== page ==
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DCS Upgrade & Expansion
The existing DCS was a Metso Automation system installed in 1996 as part of a controls' modernization project. It had nine operator stations (CRT) and an engineer's station for each unit, with a data highway connecting the HMI with 19 pairs of redundant controllers (DPUs). Most of the DCS equipment was centrally located in the control complex. Before the project, there were approximately 3,500 hardwired I/O points per unit, plus six data links to other plant I&C systems. At the time of the controls' modernization, the plant was converted to all-soft control using DCS graphic displays as the primary operator interface for as much plant equipment as possible.
This project upgraded the HMI equipment to Metso's maxDNA, including contemporary MS Windows based workstations for both operator and engineer stations. The older operator CRTs and computers were replaced with maxVUE operator workstations. Additionally, two new maxVUE operator workstations were installed in the Control Room, and three were installed at satellite locations at the plant site. Three pairs of redundant controllers were added to the system to support the SCR, the ID Booster Fans, and the Ammonia Processing Facility.
Redundant controllers were added to a new satellite location at the ammonia processing facility 1,450 feet away from the main control complex. The new maxSTATION and controllers with their 150 I/O points were tied into the existing DCS by extending the 100 Mbps dual redundant fiber optic maxNET to the ammonia processing facility.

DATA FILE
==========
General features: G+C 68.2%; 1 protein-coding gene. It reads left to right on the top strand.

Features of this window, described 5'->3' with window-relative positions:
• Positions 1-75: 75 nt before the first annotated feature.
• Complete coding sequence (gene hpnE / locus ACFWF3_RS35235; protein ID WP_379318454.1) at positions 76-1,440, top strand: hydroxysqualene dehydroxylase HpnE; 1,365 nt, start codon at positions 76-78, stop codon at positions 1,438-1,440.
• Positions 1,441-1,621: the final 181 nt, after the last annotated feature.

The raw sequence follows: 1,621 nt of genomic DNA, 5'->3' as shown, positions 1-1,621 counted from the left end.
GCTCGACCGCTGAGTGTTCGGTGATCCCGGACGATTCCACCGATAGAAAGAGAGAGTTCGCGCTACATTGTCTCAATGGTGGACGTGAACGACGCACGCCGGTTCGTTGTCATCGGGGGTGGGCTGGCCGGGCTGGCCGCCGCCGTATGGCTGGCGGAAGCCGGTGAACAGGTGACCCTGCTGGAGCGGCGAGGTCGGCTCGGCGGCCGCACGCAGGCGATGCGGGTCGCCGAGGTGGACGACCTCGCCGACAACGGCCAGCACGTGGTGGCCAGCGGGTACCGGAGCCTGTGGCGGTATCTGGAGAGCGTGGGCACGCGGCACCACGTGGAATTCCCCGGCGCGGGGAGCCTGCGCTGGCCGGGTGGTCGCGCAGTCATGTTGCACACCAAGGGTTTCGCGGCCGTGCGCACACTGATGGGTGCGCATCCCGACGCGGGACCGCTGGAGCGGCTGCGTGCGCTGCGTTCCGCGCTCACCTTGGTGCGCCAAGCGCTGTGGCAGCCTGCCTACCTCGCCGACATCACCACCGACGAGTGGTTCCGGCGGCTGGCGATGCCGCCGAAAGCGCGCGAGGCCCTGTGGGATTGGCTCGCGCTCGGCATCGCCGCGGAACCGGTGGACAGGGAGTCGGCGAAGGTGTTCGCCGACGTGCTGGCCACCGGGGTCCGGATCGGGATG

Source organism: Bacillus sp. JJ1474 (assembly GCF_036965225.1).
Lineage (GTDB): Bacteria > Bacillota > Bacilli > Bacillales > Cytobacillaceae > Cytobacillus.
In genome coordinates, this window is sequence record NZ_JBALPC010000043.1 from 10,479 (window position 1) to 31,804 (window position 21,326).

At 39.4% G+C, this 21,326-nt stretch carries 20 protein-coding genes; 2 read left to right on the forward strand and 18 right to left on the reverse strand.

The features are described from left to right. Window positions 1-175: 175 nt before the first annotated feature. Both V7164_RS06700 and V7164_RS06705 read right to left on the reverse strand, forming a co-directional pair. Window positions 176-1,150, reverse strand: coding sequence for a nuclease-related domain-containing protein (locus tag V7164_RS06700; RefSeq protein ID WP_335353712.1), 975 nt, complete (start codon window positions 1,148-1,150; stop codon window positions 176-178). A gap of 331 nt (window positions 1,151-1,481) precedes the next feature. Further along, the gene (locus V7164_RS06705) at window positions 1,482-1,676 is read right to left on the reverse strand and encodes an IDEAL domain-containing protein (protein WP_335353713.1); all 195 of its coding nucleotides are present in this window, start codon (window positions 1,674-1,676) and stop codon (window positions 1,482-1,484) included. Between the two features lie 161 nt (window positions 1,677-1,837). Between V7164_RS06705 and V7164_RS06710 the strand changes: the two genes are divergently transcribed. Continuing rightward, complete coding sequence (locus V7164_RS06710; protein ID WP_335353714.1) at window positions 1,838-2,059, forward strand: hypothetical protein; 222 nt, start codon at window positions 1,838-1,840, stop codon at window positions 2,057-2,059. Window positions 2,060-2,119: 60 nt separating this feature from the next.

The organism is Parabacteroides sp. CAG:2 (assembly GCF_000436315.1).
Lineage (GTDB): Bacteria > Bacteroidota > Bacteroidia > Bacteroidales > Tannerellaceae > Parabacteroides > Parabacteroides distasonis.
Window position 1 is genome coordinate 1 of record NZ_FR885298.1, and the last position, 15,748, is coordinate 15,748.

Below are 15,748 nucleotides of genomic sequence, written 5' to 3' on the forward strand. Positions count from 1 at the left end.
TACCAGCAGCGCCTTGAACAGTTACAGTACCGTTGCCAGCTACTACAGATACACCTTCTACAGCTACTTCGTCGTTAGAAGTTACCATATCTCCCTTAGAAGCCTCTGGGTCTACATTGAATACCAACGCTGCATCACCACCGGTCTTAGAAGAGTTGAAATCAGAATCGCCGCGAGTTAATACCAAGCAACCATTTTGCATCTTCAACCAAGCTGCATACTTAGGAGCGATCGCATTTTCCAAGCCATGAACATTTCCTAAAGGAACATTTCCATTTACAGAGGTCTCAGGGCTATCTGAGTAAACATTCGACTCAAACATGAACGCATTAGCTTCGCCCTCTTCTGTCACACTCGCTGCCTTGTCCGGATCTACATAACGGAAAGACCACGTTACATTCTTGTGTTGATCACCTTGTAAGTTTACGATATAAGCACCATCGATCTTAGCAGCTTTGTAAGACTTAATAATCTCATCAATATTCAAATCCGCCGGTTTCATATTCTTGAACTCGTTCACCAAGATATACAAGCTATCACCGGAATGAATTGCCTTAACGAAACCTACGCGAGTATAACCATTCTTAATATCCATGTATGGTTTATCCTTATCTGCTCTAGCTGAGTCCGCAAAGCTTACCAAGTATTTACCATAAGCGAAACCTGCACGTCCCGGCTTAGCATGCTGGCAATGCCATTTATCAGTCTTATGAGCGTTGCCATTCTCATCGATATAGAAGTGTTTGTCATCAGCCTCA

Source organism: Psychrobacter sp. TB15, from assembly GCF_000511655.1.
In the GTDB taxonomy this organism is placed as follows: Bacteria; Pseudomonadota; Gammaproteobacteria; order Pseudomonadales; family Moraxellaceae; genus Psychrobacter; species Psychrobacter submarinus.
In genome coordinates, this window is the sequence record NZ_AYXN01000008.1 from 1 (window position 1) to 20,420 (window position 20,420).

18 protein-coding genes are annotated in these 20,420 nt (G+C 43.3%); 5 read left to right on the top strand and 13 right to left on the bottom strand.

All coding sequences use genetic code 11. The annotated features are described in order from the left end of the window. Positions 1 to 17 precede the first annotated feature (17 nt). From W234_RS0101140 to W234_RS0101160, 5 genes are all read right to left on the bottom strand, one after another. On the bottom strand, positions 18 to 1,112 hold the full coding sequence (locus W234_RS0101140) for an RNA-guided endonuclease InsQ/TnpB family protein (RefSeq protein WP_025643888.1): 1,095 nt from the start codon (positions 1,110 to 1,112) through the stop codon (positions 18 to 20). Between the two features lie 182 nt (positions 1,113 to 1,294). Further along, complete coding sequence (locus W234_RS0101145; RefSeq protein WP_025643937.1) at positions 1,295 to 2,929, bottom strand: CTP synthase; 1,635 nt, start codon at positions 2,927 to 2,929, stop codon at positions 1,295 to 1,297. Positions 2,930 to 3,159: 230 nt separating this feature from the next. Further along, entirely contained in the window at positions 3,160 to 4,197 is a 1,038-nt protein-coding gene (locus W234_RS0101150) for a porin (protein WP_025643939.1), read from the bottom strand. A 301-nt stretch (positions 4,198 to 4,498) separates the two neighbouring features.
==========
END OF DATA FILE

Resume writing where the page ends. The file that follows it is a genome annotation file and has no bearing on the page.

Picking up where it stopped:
Remote I/O at the SCR 1,050 feet away, and ID Booster Fans 1,300 feet away, extended the DCS reach throughout the plant site. There are about 260 I/O points at the ID Fan and 410 I/O points at the SCR, with room for future expansion. I/O Bus Extender Modules (BEMs) and redundant fiber optic cables were used to connect the remote I/O to the new controllers in the main control complex. Remote I/O saved time and money as it reduced the amount of instrument wiring that needed to be run to these locations. maxNET connections at the SCR and ID fan control allows an engineer or technician to plug in a laptop computer running the DCS engineering software to routinely verify instrument calibration at the process.
Other features added to the DCS include serial links to the ID Fan Vibration Monitoring System and Dry Fly Ash and Precipitator controls. A new OPC interface connects the new HMI to the plant's existing performance monitoring system and various plant information systems. The DCS was connected to PPL's wide area network to allow engineers access to the DCS from the central engineering office 50 miles away.
The new DCS equipment was staged at Metso Automation's Lansdale, Pa., factory for integrated testing with the complete database as well as the graphics for both the old and new parts of the DCS. The operators designed the new displays and Metso configured them. Each of the displays built for Unit 2 were replicated for use on Unit 1, linked to the database via the process hierarchy.
The twin reactors process control loops ranged from single-loop control to complex three-element, dual mode, control of ammonia flow. The 10 most critical loops are:
Dilution Air Temperature (A side, B side)
Dilution Air Flow (A side, B side)
Seal Air Temperature (A side, B side)
Seal Air Pressure (A side, B side)
Ammonia Flow control (A side, B side)